New US guidelines for the prevention of opportunistic infections in people infected with HIV
The US Public Health Service and the Infectious Diseases Society of America have drawn up new Guidelines for the Prevention of Opportunistic Infections in Persons Infected with HIV. In the first update since 1999, the guidelines include new advice on drug interactions, screening for other viruses and prophylaxis treatment for OIs.
Major changes to the guidelines include:
- The importance of screening all HIV-infected individuals for hepatitis C virus.
- Additional information about transmission of human herpesvirus 8 infection.
- New information on drug interactions, especially with regard to rifamycins and antiretroviral drugs.
- Revised recommendations for immunization of HIV exposed/infected adults and children.
The new guidelines revise advice on prophylaxis. Higher ratings are provided for discontinuing primary prophylaxis for PCP and MAC when CD4+ T lymphocytes have increased to >200 cells/µL and >100 cells/µL respectively for three months in response to HAART.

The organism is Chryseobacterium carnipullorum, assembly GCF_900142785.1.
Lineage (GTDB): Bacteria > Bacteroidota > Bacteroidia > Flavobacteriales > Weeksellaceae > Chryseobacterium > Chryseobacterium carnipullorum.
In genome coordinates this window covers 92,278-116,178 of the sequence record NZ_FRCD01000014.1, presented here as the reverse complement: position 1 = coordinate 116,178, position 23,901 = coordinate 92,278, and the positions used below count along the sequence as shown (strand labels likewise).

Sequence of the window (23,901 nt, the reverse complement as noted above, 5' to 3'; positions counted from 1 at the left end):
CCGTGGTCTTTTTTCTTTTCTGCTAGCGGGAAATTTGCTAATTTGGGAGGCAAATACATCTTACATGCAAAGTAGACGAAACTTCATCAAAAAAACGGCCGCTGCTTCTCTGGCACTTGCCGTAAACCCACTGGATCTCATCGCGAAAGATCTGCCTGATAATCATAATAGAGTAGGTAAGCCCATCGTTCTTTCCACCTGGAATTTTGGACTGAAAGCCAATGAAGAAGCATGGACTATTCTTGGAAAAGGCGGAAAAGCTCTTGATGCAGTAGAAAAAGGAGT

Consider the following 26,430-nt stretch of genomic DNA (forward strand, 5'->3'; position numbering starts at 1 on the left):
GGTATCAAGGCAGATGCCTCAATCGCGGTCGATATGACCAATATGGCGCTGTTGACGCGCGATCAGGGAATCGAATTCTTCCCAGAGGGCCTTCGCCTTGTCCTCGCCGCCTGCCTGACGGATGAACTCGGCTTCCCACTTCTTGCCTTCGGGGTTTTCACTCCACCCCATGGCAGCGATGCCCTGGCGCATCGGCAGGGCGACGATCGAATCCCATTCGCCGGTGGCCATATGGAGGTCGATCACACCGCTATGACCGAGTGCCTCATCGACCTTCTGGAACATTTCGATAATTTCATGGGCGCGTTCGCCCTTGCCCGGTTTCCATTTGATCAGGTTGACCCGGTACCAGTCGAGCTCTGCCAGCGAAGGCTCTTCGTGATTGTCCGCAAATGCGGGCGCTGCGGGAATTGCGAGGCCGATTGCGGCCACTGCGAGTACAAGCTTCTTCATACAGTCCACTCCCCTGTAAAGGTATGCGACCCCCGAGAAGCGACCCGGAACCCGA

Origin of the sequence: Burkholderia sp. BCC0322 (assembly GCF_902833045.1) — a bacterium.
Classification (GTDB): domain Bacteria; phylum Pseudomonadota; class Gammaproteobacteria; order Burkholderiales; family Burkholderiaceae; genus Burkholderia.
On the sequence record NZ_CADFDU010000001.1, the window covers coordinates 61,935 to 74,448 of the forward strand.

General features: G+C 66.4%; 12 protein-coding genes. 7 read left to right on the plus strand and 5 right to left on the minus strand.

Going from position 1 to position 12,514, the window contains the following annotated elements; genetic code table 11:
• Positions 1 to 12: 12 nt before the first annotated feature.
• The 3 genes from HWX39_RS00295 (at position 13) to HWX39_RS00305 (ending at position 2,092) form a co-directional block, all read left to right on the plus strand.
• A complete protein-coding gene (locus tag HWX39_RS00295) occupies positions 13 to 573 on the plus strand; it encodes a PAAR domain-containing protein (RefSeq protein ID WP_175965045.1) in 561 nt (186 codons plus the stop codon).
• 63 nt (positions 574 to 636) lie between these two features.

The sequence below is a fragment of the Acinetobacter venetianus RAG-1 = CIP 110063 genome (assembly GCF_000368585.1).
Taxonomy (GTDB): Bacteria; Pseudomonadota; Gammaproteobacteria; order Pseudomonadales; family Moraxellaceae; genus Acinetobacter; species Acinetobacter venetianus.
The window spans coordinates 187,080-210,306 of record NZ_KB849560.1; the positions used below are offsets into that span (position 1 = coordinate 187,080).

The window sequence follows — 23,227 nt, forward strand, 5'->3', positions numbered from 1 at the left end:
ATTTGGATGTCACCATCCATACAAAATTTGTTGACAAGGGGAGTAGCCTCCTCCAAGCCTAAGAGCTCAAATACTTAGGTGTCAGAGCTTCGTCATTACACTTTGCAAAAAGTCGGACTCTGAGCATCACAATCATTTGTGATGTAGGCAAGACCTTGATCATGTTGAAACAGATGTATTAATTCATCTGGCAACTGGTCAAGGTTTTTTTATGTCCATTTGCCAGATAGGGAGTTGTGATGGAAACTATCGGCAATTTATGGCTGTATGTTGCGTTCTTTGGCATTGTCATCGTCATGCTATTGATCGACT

They recommend discontinuing primary toxoplasmosis prophylaxis when the CD4+ T lymphocyte count has increased to >200 cells/µL for three months. Secondary PCP prophylaxis should be discontinued in patients whose CD4+ counts have increased to >200 cells/µL for three months, say the guidelines.
They now say secondary prophylaxis for disseminated MAC may be discontinued in patients with six months increase in CD4+ counts to >100 cells/µL. Secondary prophylaxis for toxoplasmosis and cryptococcosis may be discontinued in patients with sustained (at least six months) increase in CD4+ counts to >200 cells/µL and >100-200 cells/µL respectively.
Source: HIV/AIDS Treatment Service (HIVATIS)